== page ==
The fags and booze crackdown that wasn't: or why we need a register of lobbyists

Why can’t we see how much is being spent by private healthcare companies to push for NHS reform, why can’t we see which companies thought the Work Programme was a good idea?

Senior Tories are determined to axe the “Lib Dem hobbyhorse” of a statutory register of lobbyists . . . one Tory source said the proposal was effectively dead as ministers focused on “big issues” instead of devoting resources to an idea cherished only by the Liberal Democrats.

“We need to tackle the issues that the country cares about such as immigration, benefits and the economy,” he said. “It is ironic that Nick Clegg is gunning for the lobbying industry when he was a lobbyist once upon a time.”
 
Now, about this “next big scandal waiting to happen”. Bluntly, one has to wonder at what point our Prime Minister will deem said scandal to have happened. The Queen’s Speech of 2013 was most notable not for what was in it, but for what wasn’t. 
 
For a start, lobbying reform wasn't there. But that wasn't the thing which caused a stink: that was the issue of plain cigarette packaging. It seems a pretty obvious policy to adopt. Rightly, the government is keen to make smoking a frowned-upon, niche activity on a par with watching hentai porn or Morris dancing, and having upped taxes and hidden the packets in supermarkets, this seemed the next logical step. I’m certainly OK with it, and I speak as an enthusiastic social smoker. (I only smoke when I'm out drinking. And quite often when I'm not. Anyway.)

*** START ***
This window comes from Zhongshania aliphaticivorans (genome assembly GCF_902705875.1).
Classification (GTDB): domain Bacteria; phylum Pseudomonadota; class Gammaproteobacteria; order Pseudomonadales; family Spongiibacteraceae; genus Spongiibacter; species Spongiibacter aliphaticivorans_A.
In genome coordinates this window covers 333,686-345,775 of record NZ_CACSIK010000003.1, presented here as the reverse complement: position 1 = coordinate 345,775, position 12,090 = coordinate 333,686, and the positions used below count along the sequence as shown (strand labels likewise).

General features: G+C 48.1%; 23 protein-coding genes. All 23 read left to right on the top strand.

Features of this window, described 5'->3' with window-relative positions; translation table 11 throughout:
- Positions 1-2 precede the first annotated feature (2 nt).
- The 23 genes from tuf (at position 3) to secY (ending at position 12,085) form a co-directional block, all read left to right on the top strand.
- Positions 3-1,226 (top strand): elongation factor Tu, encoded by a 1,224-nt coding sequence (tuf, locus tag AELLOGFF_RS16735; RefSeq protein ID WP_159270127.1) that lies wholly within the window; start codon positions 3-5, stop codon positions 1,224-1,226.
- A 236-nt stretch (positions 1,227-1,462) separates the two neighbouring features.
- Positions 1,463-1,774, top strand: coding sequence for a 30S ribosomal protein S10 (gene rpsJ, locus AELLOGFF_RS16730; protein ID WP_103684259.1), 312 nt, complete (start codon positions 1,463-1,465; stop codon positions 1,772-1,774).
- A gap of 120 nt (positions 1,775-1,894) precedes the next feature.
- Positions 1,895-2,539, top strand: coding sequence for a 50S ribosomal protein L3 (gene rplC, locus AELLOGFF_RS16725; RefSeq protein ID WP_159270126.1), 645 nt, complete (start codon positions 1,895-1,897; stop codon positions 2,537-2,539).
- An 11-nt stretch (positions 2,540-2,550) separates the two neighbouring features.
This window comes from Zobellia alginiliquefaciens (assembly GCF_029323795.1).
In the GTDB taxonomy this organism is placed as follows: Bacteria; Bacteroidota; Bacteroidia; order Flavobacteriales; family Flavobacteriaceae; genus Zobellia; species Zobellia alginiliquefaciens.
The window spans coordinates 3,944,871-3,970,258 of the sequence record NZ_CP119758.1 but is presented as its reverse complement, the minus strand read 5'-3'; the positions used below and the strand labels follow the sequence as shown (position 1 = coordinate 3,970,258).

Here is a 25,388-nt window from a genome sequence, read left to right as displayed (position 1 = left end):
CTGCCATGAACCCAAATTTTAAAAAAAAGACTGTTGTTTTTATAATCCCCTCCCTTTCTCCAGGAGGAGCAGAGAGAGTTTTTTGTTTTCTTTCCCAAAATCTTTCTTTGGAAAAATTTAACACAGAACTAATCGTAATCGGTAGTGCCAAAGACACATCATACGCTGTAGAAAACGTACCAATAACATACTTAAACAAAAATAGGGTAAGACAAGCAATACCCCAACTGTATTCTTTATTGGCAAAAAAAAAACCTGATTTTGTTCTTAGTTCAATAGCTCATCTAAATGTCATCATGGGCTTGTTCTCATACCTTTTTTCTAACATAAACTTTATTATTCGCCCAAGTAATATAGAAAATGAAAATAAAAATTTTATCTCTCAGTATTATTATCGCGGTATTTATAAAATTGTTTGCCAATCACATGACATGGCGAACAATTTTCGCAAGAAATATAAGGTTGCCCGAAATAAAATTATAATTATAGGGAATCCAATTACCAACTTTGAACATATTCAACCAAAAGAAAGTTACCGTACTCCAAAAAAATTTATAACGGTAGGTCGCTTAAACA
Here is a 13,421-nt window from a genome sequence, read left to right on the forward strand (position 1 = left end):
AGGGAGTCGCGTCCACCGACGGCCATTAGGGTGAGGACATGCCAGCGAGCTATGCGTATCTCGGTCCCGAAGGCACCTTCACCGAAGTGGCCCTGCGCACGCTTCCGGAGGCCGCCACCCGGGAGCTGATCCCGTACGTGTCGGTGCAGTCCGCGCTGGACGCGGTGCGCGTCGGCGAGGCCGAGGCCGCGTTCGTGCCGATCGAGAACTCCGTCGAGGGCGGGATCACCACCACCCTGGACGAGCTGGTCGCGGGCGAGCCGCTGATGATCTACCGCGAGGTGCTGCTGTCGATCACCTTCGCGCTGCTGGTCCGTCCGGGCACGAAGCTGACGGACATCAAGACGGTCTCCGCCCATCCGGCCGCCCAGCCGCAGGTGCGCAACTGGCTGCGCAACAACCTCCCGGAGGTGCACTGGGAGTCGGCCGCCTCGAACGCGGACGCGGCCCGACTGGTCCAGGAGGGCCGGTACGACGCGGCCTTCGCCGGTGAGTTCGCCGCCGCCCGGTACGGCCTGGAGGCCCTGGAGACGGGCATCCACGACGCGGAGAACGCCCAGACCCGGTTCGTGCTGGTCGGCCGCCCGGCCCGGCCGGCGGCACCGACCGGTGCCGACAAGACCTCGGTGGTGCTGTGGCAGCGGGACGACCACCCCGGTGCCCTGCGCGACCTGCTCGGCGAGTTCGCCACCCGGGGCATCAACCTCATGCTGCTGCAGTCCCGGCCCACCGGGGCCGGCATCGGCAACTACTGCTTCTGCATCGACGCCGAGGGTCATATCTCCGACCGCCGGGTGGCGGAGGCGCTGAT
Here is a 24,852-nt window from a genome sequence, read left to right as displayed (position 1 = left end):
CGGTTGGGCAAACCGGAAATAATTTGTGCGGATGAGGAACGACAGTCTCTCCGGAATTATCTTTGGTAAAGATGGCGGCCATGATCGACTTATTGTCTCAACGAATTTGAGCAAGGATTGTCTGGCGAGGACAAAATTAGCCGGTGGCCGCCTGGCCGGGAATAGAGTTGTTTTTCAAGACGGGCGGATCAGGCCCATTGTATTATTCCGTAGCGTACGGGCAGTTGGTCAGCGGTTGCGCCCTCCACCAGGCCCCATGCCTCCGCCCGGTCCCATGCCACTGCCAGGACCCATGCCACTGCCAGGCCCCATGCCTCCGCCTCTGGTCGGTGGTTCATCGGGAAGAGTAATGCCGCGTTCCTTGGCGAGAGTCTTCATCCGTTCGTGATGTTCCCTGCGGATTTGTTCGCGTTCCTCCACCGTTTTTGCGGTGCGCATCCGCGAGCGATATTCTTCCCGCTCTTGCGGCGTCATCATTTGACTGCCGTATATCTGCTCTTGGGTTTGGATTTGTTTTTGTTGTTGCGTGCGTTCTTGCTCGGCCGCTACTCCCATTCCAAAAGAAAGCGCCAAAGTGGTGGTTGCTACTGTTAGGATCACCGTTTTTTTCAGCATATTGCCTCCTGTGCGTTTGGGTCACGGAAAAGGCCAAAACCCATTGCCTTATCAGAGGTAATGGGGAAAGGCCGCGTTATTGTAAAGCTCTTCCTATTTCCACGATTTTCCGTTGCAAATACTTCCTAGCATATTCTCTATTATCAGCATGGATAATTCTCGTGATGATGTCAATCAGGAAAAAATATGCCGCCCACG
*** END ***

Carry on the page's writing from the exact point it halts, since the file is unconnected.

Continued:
Maybe you don't like the idea, but that's not the point. The point is that it was suddenly binned. Why? Because Ukip had been selling itself as the pro-smoking, or if you prefer, pro-lung cancer party? Or was it more to do with lobbying from the tobacco industry? Department of Health minutes show that lobbyists had met government officials in January and February and told them that the industry would have to source its packaging from abroad, resulting in job losses. Other arguments included the contention that it would boost the trade in illicit cigarettes - although commercial sensitivity laws mean we can’t actually see the workings behind this.

Fine. The tobacco lobbyists have as much of a right to put forward their view as anyone else. (For more on this, Thank You For Smoking is a brilliant film, by the way). But then the links between the Prime Minister’s aide, Lynton Crosby, and tobacco firms were exposed - and challenged by a Tory MP, no less. The PM’s spokesman said Crosby had no impact on the decision, but don’t the quotes in that FT story sound rather like his lines in this Mirror piece about “getting the barnacles off the boat”? This, incidentally, is the old lie that we should forget about this - and lobbying reform itself, and gay marriage for that matter - because the Government’s like me trying to walk and send a message on its phone: it can't try to do too many things at once or it'll end up inadvertently sending its mother a sex text before walking into a lamppost.